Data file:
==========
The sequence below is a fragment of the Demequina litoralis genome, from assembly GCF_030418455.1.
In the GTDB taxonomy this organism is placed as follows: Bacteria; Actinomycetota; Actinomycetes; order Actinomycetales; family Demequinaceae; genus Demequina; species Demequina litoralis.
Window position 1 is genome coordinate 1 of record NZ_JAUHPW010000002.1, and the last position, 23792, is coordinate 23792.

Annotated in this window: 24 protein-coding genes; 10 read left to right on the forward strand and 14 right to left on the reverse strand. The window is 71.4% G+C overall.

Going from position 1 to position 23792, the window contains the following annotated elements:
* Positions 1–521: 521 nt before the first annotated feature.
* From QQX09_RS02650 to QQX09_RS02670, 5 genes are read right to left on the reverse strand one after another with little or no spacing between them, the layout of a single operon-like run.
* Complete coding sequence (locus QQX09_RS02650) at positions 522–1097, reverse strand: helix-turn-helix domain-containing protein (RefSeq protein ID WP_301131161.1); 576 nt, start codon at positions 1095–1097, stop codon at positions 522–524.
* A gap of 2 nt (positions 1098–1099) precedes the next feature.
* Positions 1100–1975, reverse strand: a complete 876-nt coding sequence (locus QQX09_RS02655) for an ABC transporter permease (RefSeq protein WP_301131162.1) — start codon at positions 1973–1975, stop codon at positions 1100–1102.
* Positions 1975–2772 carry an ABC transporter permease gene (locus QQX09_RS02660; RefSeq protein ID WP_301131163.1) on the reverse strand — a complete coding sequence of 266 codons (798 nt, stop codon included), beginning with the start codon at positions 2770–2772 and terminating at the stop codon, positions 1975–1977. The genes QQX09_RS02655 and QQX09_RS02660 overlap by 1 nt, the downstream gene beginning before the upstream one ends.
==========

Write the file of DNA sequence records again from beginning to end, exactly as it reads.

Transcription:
The sequence below is a fragment of the Demequina litoralis genome, from assembly GCF_030418455.1.
In the GTDB taxonomy this organism is placed as follows: Bacteria; Actinomycetota; Actinomycetes; order Actinomycetales; family Demequinaceae; genus Demequina; species Demequina litoralis.
Window position 1 is genome coordinate 1 of record NZ_JAUHPW010000002.1, and the last position, 23792, is coordinate 23792.

Annotated in this window: 24 protein-coding genes; 10 read left to right on the forward strand and 14 right to left on the reverse strand. The window is 71.4% G+C overall.

Going from position 1 to position 23792, the window contains the following annotated elements:
* Positions 1–521: 521 nt before the first annotated feature.
* From QQX09_RS02650 to QQX09_RS02670, 5 genes are read right to left on the reverse strand one after another with little or no spacing between them, the layout of a single operon-like run.
* Complete coding sequence (locus QQX09_RS02650) at positions 522–1097, reverse strand: helix-turn-helix domain-containing protein (RefSeq protein ID WP_301131161.1); 576 nt, start codon at positions 1095–1097, stop codon at positions 522–524.
* A gap of 2 nt (positions 1098–1099) precedes the next feature.
* Positions 1100–1975, reverse strand: a complete 876-nt coding sequence (locus QQX09_RS02655) for an ABC transporter permease (RefSeq protein WP_301131162.1) — start codon at positions 1973–1975, stop codon at positions 1100–1102.
* Positions 1975–2772 carry an ABC transporter permease gene (locus QQX09_RS02660; RefSeq protein ID WP_301131163.1) on the reverse strand — a complete coding sequence of 266 codons (798 nt, stop codon included), beginning with the start codon at positions 2770–2772 and terminating at the stop codon, positions 1975–1977. The genes QQX09_RS02655 and QQX09_RS02660 overlap by 1 nt, the downstream gene beginning before the upstream one ends.